Your Aug. 9 edition included a front-page item with the headline "Gun sculpture offends Indians; S.L. may remove it from library." The article went on to detail the Indians' complaints of the sculpture's disrespect for Indian culture, for the sculpture depicted guns atop a metallic Indian burial stand. The article failed to mention the single largest group of citizens the sculpture offended: gun owners, a group that also happens to include more than a few Indians.

The sculpture included many relatively benign firearms; double-barrel shotguns and standard hunting rifles were heaped on top along with the so-called "weapons of choice" of criminals. Yet, as your article stated, "The metal sculpture was meant to symbolize gun violence and the awful toll it exacts on modern youth."Did the "art work" imply, then, that guns - whether used for hunting, sport or never used at all - are to blame for criminal violence? Did it imply that gun owners are contributing to youth violence? Or was it more accurately simply a monument to a local mayor's costly and senseless gun buyback program?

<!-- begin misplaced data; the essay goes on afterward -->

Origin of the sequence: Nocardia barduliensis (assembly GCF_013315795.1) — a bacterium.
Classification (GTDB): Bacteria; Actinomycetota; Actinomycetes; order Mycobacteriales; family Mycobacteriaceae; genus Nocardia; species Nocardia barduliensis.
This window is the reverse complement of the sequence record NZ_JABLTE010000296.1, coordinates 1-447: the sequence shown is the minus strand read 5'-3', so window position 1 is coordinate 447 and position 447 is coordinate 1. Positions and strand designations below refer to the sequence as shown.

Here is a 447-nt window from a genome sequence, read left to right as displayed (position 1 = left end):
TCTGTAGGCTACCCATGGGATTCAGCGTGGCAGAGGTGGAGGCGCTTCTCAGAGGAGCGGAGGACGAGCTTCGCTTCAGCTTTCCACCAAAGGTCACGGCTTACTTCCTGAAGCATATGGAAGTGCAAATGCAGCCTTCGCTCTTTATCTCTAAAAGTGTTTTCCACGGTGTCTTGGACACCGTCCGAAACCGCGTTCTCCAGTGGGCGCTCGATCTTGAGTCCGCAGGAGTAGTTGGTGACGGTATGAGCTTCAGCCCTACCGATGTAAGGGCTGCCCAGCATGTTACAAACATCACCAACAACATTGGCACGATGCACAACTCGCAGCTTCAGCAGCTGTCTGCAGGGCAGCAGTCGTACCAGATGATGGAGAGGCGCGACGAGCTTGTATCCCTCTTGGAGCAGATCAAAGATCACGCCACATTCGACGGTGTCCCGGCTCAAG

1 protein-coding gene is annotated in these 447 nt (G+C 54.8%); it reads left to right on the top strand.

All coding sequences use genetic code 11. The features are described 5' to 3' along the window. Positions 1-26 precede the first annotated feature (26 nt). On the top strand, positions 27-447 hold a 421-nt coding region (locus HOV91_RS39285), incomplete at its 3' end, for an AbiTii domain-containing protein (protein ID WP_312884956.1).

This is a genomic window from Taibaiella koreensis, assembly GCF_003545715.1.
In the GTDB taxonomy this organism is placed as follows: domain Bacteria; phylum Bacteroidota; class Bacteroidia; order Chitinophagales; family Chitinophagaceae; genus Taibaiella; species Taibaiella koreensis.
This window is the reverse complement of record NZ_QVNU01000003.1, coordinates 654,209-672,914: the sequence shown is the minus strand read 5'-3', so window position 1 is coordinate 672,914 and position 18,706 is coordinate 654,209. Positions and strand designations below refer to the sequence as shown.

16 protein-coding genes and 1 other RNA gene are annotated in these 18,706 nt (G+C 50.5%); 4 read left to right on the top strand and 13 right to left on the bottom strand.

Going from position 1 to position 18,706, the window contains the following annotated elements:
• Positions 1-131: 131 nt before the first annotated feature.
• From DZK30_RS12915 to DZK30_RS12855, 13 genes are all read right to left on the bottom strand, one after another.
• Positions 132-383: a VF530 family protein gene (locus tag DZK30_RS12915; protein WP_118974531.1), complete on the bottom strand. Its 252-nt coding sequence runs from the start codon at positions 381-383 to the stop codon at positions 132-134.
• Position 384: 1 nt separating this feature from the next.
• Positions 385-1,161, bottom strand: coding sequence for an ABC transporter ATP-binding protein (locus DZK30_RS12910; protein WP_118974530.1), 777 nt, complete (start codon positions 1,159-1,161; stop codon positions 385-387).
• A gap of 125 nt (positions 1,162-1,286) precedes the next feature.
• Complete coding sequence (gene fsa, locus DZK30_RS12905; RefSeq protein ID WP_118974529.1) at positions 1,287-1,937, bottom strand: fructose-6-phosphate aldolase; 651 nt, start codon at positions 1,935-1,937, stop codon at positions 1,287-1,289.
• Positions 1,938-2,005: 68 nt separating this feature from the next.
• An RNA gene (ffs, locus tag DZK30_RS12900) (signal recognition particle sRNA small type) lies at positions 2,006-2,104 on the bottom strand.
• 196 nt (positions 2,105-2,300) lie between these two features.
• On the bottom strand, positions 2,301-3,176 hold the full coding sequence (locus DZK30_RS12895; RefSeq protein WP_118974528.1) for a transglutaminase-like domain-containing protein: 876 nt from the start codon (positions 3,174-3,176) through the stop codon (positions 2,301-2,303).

Mike Sawyer

Orem